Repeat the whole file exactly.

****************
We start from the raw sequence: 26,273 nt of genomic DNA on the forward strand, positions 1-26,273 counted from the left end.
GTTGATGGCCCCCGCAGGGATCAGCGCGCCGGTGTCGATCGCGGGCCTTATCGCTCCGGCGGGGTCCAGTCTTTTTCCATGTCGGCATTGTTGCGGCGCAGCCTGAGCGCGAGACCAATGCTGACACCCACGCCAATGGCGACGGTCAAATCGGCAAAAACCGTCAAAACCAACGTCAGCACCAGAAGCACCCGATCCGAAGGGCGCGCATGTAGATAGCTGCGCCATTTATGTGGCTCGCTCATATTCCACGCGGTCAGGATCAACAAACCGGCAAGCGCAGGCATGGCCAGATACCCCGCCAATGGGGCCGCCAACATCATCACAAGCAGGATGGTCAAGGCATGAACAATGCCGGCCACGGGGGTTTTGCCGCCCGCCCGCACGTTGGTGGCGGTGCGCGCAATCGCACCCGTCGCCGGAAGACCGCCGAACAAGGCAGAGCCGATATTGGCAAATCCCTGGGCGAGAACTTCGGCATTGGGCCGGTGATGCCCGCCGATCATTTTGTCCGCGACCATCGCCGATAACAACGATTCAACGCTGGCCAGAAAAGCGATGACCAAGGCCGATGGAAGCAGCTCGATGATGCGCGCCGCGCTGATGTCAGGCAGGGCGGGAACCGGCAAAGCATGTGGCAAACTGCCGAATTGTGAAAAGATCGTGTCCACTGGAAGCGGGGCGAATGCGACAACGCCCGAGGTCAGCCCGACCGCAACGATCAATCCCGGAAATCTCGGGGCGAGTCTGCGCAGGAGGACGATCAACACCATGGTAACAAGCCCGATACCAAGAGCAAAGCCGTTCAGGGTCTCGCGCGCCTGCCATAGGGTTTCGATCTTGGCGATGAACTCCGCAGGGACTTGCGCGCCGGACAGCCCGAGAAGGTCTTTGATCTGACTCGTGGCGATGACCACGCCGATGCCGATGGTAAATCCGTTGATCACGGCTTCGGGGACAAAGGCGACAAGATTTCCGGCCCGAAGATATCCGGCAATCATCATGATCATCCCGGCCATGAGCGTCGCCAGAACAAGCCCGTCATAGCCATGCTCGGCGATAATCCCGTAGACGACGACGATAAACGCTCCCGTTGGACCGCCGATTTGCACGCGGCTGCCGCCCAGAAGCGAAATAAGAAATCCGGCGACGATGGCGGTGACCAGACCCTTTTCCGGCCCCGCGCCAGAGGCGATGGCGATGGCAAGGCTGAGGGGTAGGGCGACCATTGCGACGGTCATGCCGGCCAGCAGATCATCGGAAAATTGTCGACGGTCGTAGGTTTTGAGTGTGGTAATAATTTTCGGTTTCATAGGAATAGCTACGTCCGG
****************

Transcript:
We start from the raw sequence: 26,273 nt of genomic DNA on the forward strand, positions 1-26,273 counted from the left end.
GTTGATGGCCCCCGCAGGGATCAGCGCGCCGGTGTCGATCGCGGGCCTTATCGCTCCGGCGGGGTCCAGTCTTTTTCCATGTCGGCATTGTTGCGGCGCAGCCTGAGCGCGAGACCAATGCTGACACCCACGCCAATGGCGACGGTCAAATCGGCAAAAACCGTCAAAACCAACGTCAGCACCAGAAGCACCCGATCCGAAGGGCGCGCATGTAGATAGCTGCGCCATTTATGTGGCTCGCTCATATTCCACGCGGTCAGGATCAACAAACCGGCAAGCGCAGGCATGGCCAGATACCCCGCCAATGGGGCCGCCAACATCATCACAAGCAGGATGGTCAAGGCATGAACAATGCCGGCCACGGGGGTTTTGCCGCCCGCCCGCACGTTGGTGGCGGTGCGCGCAATCGCACCCGTCGCCGGAAGACCGCCGAACAAGGCAGAGCCGATATTGGCAAATCCCTGGGCGAGAACTTCGGCATTGGGCCGGTGATGCCCGCCGATCATTTTGTCCGCGACCATCGCCGATAACAACGATTCAACGCTGGCCAGAAAAGCGATGACCAAGGCCGATGGAAGCAGCTCGATGATGCGCGCCGCGCTGATGTCAGGCAGGGCGGGAACCGGCAAAGCATGTGGCAAACTGCCGAATTGTGAAAAGATCGTGTCCACTGGAAGCGGGGCGAATGCGACAACGCCCGAGGTCAGCCCGACCGCAACGATCAATCCCGGAAATCTCGGGGCGAGTCTGCGCAGGAGGACGATCAACACCATGGTAACAAGCCCGATACCAAGAGCAAAGCCGTTCAGGGTCTCGCGCGCCTGCCATAGGGTTTCGATCTTGGCGATGAACTCCGCAGGGACTTGCGCGCCGGACAGCCCGAGAAGGTCTTTGATCTGACTCGTGGCGATGACCACGCCGATGCCGATGGTAAATCCGTTGATCACGGCTTCGGGGACAAAGGCGACAAGATTTCCGGCCCGAAGATATCCGGCAATCATCATGATCATCCCGGCCATGAGCGTCGCCAGAACAAGCCCGTCATAGCCATGCTCGGCGATAATCCCGTAGACGACGACGATAAACGCTCCCGTTGGACCGCCGATTTGCACGCGGCTGCCGCCCAGAAGCGAAATAAGAAATCCGGCGACGATGGCGGTGACCAGACCCTTTTCCGGCCCCGCGCCAGAGGCGATGGCGATGGCAAGGCTGAGGGGTAGGGCGACCATTGCGACGGTCATGCCGGCCAGCAGATCATCGGAAAATTGTCGACGGTCGTAGGTTTTGAGTGTGGTAATAATTTTCGGTTTCATAGGAATAGCTACGTCCGG